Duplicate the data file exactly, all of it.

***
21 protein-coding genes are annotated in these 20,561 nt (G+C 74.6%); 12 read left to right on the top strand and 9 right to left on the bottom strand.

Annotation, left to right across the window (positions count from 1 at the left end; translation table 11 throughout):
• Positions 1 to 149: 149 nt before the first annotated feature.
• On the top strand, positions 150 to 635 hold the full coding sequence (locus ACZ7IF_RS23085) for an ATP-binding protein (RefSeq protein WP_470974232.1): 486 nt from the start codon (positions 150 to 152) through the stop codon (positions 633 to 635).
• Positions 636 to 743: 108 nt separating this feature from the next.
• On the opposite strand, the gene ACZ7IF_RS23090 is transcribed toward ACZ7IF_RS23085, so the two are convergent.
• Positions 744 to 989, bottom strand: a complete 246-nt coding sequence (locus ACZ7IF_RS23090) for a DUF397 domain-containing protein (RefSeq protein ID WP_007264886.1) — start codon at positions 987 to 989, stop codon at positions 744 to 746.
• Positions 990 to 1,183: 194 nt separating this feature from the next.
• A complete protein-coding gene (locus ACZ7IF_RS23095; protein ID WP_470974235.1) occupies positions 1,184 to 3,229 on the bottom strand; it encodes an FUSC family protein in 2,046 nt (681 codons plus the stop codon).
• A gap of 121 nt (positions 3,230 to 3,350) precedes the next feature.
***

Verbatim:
21 protein-coding genes are annotated in these 20,561 nt (G+C 74.6%); 12 read left to right on the top strand and 9 right to left on the bottom strand.

Annotation, left to right across the window (positions count from 1 at the left end; translation table 11 throughout):
• Positions 1 to 149: 149 nt before the first annotated feature.
• On the top strand, positions 150 to 635 hold the full coding sequence (locus ACZ7IF_RS23085) for an ATP-binding protein (RefSeq protein WP_470974232.1): 486 nt from the start codon (positions 150 to 152) through the stop codon (positions 633 to 635).
• Positions 636 to 743: 108 nt separating this feature from the next.
• On the opposite strand, the gene ACZ7IF_RS23090 is transcribed toward ACZ7IF_RS23085, so the two are convergent.
• Positions 744 to 989, bottom strand: a complete 246-nt coding sequence (locus ACZ7IF_RS23090) for a DUF397 domain-containing protein (RefSeq protein ID WP_007264886.1) — start codon at positions 987 to 989, stop codon at positions 744 to 746.
• Positions 990 to 1,183: 194 nt separating this feature from the next.
• A complete protein-coding gene (locus ACZ7IF_RS23095; protein ID WP_470974235.1) occupies positions 1,184 to 3,229 on the bottom strand; it encodes an FUSC family protein in 2,046 nt (681 codons plus the stop codon).
• A gap of 121 nt (positions 3,230 to 3,350) precedes the next feature.